"He fancied that if he went with us, he should find you close by: he fancied everybody to be living in Uppercross; and when he discovered that Lady Russell lived three miles off, his heart failed him, and he had not courage to come. That is the fact, upon my honour, Mary knows it is."
the Crofts are going to Bath almost immediately; they think the Admiral gouty.
on the strength of his present income, with almost a certainty of something more permanent long before the term in question, the two families had consented to the young people's wishes,
"Only think of Elizabeth's including everybody!"
"But, however, ONE thing must be considered. When your father and mother moved to Norland, though the furniture of Stanhill was sold, all the china, plate, and linen was saved, and is now left to your mother. Her house will therefore be almost completely fitted up as soon as she takes it."
"Yes; and the set of breakfast china is twice as handsome as what belongs to this house. A great deal too handsome, in my opinion, for any place THEY can ever afford to live in. But, however, so it is. Your father thought only of THEM. And I must say this: that you owe no particular gratitude to him, nor attention to his wishes; for we very well know that if he could, he would have left almost everything in the world to THEM."
She was determined to drop his acquaintance immediately, and she was very thankful that she had never been acquainted with him at all. She wished with all her heart Combe Magna was not so near Cleveland; but it did not signify, for it was a great deal too far off to visit; she hated him so much that she was resolved never to mention his name again, and she should tell everybody she saw, how good-for-nothing he was."
"Very well — and for the next presentation to a living of that value — supposing the late incumbent to have been old and sickly, and likely to vacate it soon — he might have got I dare say — fourteen hundred pounds. And how came he not to have settled that matter before this person's death? — NOW indeed it would be too late to sell it, but a man of Colonel Brandon's sense! — I wonder he should be so improvident in a point of such common, such natural, concern! — Well, I am convinced that there is a vast deal of inconsistency in almost every human character. I suppose, however — on recollection — that the case may probably be THIS. Edward is only to hold the living till the person to whom the Colonel has really sold the presentation, is old enough to take it. — Aye, aye, that is the fact, depend upon it."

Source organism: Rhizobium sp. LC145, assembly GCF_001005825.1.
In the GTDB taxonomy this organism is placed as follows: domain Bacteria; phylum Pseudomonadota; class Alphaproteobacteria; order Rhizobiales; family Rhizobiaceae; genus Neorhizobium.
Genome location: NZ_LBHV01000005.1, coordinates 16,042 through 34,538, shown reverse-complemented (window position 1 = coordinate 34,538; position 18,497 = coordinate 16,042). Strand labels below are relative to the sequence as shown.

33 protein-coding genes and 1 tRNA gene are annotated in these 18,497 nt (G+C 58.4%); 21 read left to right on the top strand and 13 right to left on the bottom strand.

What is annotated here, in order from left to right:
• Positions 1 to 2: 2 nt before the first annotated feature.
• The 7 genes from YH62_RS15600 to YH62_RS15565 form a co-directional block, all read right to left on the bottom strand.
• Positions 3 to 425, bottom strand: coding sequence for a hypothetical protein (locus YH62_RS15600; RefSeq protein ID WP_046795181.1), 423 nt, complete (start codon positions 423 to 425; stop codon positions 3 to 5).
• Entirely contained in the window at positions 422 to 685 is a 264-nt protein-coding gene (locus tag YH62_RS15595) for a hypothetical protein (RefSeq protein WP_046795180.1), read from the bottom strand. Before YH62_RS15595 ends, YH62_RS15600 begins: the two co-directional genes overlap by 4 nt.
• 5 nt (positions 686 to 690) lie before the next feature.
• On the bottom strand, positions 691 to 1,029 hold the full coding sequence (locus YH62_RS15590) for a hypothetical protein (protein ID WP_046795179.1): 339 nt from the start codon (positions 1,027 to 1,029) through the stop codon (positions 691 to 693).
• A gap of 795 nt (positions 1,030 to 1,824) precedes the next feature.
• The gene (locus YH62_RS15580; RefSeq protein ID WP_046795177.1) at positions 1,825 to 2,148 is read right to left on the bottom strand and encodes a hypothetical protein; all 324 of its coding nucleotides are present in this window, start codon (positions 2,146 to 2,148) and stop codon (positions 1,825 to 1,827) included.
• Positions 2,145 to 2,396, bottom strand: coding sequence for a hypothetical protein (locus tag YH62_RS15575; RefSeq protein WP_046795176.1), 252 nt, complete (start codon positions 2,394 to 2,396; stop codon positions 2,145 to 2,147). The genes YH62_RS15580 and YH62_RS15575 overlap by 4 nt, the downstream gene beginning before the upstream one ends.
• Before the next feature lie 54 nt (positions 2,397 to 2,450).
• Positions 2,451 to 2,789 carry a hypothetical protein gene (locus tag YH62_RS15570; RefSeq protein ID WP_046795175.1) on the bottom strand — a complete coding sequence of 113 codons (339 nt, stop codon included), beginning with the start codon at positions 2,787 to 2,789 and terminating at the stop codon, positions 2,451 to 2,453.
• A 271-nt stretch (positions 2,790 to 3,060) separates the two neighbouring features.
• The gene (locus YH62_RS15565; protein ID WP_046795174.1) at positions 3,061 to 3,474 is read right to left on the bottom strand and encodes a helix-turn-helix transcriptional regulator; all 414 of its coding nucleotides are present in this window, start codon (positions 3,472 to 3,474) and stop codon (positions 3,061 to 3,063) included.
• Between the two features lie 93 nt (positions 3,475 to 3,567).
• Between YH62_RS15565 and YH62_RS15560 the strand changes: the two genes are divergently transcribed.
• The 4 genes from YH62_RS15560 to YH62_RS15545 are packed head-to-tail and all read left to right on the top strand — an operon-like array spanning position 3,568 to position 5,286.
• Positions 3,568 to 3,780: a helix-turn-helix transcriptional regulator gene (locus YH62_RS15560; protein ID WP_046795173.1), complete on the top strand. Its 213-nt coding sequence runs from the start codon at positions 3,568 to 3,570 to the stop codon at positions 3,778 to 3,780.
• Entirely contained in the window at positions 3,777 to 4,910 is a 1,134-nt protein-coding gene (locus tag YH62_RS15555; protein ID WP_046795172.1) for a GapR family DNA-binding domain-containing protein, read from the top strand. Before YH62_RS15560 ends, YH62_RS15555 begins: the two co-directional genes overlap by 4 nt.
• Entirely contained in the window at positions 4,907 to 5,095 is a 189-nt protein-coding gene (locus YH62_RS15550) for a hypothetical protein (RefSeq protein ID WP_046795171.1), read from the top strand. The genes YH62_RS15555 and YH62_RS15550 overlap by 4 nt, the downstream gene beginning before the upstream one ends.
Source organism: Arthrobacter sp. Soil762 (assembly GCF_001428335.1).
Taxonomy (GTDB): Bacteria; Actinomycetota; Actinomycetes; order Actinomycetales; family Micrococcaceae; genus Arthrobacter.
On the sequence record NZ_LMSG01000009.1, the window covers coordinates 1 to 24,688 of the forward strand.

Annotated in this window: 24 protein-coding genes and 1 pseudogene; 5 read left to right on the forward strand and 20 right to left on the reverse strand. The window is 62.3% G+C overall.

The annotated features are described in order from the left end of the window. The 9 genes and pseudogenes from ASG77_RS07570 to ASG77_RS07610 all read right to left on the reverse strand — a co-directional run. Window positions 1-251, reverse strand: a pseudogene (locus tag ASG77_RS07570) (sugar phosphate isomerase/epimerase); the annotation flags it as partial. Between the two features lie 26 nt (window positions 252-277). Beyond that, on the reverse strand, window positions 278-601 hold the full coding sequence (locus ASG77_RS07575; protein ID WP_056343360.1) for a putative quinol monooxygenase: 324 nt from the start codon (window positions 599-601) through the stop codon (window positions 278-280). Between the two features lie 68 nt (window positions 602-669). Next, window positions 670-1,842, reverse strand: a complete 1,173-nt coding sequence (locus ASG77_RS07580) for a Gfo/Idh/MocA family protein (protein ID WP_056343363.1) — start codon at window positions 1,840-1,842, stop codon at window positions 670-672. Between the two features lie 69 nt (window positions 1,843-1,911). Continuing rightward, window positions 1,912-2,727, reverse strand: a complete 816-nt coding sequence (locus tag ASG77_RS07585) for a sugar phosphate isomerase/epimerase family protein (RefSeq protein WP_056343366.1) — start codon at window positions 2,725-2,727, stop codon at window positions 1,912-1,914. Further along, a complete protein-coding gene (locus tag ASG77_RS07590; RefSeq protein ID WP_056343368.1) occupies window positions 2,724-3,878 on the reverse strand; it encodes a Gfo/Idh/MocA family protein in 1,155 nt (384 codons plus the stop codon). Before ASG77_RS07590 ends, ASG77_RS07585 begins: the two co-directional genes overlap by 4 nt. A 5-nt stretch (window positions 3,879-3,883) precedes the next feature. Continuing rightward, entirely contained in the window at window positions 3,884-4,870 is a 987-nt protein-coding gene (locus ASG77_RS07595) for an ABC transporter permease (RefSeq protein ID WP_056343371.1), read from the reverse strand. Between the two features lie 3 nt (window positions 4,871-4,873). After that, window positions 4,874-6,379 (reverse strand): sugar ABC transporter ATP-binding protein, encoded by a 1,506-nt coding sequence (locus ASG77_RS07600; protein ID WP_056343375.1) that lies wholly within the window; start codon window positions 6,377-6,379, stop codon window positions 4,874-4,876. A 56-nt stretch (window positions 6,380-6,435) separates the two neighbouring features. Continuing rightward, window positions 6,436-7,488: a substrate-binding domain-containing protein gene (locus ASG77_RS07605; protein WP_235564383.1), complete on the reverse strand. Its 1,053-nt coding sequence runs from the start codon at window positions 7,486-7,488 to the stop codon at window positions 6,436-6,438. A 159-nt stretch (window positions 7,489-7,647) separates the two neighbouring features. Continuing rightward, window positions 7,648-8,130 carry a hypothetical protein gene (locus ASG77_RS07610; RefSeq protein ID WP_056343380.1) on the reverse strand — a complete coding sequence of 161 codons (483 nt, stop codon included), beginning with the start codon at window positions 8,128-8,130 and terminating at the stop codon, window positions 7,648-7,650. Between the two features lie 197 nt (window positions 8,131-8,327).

"No, indeed—we are not at all in a bad air. Our part of London is very superior to most others!—You must not confound us with London in general, my dear sir. The neighbourhood of Brunswick Square is very different from almost all the rest. We are so very airy! I should be unwilling, I own, to live in any other part of the town;—there is hardly any other that I could be satisfied to have my children in: but we are so remarkably airy!—
Oh! and I had almost forgotten one idea that occurred to me— this pianoforte that has been sent here by somebody —though we have all been so well satisfied to consider it a present from the Campbells, may it not be from Mr. Knightley? I cannot help suspecting him. I think he is just the person to do it, even without being in love."
"Was not it astonishingly like?—She could really almost fancy herself at Maple Grove."
"You were mentioning May. May is the very month which Mrs. Churchill is ordered, or has ordered herself, to spend in some warmer place than Enscombe —in short, to spend in London; so that we have the agreeable prospect of frequent visits from Frank the whole spring— precisely the season of the year which one should have chosen for it: days almost at the longest; weather genial and pleasant, always inviting one out, and never too hot for exercise. When he was here before, we made the best of it; but there was a good deal of wet, damp, cheerless weather; there always is in February, you know, and we could not do half that we intended. Now will be the time. This will be complete enjoyment; and I do not know, Mrs. Elton, whether the uncertainty of our meetings, the sort of constant expectation there will be of his coming in to-day or to-morrow, and at any hour, may not be more friendly to happiness than having him actually in the house. I think it is so. I think it is the state of mind which gives most spirit and delight. I hope you will be pleased with my son; but you must not expect a prodigy. He is generally thought a fine young man, but do not expect a prodigy. Mrs. Weston's partiality for him is very great, and, as you may suppose, most gratifying to me. She thinks nobody equal to him."